• Back pain
  • Mild abdominal or pelvic pain
  • Mild pelvic cramps on one side

Although morning-after pills increase your risk, research shows that they depend on the type of progestin and should not deter you from using the product.

You can have an ectopic pregnancy if:

  • It has been three to five weeks since you used Take Action
  • You haven't had your period
  • You have symptoms of pregnancy or ectopic pregnancy.

Seek emergency medical attention if you suspect an ectopic pregnancy.


You won't know if Take Action has worked until your period starts or you take a pregnancy test. Progestin can be associated with an ectopic pregnancy. If you have symptoms of an ectopic pregnancy, seek immediate medical attention.

Where can I buy

You can buy Take Action and other morning pills regardless of age. You don't need a prescription, but you may need one.

Insurance prescription

Your health insurance may cover the cost of the pill after a meal. In this case, you may need a prescription.

Check your policy to see if it's covered. You may want to ask your healthcare provider for a prescription ahead of time. So it will be available without delay if you need it.

Take Action can be purchased without a prescription, regardless of your age.

Buying tips

Most pharmacies have Take Action promotions. Since speed is important, you may want to call ahead to see if it's available.

You may also find it helpful to buy Take Action in advance. Then it is ready immediately, if the need arises.


Acting typically costs around 20% less than the brand's Plan B One-Step product.

However, this is one of the more expensive options.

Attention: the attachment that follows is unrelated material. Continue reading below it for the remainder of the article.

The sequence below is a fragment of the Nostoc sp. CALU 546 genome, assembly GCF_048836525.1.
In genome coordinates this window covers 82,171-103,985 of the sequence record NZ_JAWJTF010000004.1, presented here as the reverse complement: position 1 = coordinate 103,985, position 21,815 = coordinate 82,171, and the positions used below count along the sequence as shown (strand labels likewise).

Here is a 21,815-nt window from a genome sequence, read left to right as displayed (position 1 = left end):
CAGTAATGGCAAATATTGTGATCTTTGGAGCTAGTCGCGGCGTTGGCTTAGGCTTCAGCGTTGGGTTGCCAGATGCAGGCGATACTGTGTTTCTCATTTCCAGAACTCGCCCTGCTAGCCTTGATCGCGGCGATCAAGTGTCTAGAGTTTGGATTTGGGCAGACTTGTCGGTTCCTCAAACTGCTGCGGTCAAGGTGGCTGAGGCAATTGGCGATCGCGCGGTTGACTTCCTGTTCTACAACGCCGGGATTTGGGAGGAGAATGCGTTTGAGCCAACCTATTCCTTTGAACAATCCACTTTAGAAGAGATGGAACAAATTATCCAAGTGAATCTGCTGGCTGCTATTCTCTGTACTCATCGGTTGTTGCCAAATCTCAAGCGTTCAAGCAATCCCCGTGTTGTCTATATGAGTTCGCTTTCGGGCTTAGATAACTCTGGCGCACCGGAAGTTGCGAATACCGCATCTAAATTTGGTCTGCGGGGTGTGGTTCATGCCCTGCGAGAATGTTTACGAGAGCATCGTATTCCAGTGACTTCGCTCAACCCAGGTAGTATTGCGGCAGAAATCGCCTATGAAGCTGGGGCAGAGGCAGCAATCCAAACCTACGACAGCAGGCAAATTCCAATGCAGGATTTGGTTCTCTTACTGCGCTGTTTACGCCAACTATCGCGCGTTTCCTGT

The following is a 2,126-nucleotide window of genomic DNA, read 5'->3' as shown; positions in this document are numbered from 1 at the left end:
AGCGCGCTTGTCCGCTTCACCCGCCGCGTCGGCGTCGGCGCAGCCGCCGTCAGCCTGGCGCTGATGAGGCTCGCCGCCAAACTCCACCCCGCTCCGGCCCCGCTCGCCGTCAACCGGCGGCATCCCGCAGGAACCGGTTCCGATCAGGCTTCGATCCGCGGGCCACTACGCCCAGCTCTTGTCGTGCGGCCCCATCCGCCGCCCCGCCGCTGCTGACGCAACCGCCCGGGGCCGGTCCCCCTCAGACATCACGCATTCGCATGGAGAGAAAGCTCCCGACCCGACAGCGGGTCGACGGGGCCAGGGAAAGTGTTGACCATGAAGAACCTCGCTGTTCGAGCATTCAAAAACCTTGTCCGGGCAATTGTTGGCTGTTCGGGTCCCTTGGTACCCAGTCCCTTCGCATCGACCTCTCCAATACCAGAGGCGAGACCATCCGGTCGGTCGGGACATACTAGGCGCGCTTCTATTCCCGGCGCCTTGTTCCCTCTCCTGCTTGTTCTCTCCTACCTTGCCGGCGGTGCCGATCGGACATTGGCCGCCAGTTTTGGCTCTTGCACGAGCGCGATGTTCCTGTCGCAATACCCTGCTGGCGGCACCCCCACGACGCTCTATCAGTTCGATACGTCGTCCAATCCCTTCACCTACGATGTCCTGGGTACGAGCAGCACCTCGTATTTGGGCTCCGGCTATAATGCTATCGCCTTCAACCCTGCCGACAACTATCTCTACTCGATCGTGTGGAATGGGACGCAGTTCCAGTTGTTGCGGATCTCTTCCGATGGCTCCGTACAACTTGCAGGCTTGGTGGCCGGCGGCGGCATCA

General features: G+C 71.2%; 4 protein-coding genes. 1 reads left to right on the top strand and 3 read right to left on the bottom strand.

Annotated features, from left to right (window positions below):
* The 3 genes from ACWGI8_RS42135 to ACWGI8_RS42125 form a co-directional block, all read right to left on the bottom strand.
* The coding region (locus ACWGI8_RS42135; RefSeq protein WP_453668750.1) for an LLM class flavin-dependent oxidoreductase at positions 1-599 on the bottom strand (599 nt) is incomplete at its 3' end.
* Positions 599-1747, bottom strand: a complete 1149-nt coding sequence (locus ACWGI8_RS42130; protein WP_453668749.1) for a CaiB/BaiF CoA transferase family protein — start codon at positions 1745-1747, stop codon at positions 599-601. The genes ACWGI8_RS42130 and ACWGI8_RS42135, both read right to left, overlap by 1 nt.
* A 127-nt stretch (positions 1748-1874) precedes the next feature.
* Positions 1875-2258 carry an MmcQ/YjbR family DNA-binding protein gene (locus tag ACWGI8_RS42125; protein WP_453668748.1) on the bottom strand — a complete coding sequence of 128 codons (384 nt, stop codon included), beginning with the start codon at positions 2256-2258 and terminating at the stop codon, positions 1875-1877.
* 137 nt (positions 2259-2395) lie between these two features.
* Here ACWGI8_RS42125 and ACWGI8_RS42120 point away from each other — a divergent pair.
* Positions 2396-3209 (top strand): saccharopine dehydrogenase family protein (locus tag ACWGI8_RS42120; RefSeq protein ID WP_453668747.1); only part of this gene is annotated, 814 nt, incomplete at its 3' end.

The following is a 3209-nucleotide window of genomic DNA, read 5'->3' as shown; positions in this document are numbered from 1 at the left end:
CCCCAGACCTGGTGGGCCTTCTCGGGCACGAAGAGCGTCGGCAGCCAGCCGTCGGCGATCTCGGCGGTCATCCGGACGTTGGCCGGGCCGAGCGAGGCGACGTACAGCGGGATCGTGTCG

Cost of emergency contraception
Plan B, one step 45-50 dollars
Act 35-40 dollars
Other generics $ 10 and up


Take Action is emergency contraception. This is not an abortion pill. You can use it after unprotected sex or after you stop using birth control.

It contains a progestin called levonorgestrel. It is believed to prevent ovulation.

Take Action works best in the first 24 hours. The longer you wait, the less likely it is to work. It is unlikely that you will be able to work more than five days after having sex.

You will only know it worked if you are on your period or take a pregnancy test.

Progestin can be associated with an ectopic pregnancy. Seek emergency medical attention if you suspect an ectopic pregnancy.

You can buy Take Action without a prescription and at any age. Check if your insurance company covers it and under what circumstances.

You can have a recipe or Take Action on hand in case you need it.

Get the word of drug information

You must not allow an unplanned pregnancy to ruin your life. Take Action is just one of the emergency contraception options.

Rest assured, the morning after pills do not cause an abortion. They prevent pregnancy but do not interrupt it.

Remember, the sooner the better. If you have unprotected sex or your birth control doesn't work, do what it says on the box and take action.

Frequently asked questions

  • The morning-after pill is a form of emergency contraception. It can prevent pregnancy, but it will not interrupt an established pregnancy.

  • The morning after tablet is to use after unprotected sex or after you stop using birth control. Faults can be:

  • Morning-after pills interrupt or delay ovulation or fertilization. This stops the pregnancy. The tablets contain progestin (a synthetic form of the hormone progesterone ) or antiprogestin agents.

  • The U.S. Food and Drug Administration (FDA) approves two types of emergency contraception (EC):

  • Take Action is the general equivalent of Plan B One-Step. It costs about 20% less to perform.

  • Levonorgestrel emergency contraception, such as Take Action, must be taken within 72 hours of unprotected intercourse. They can work up to five days later.

  • She works best after 72 hours. However, this requires a prescription. Plan B and generic versions like Take Action don't. She also tends to work best with people over 155 pounds.

  • Yes. The copper intrauterine device (IUD) is the most reliable form of emergency contraception. The fifth day works just as well as the first. But it must be inserted by a doctor, so it can be difficult to do it in time.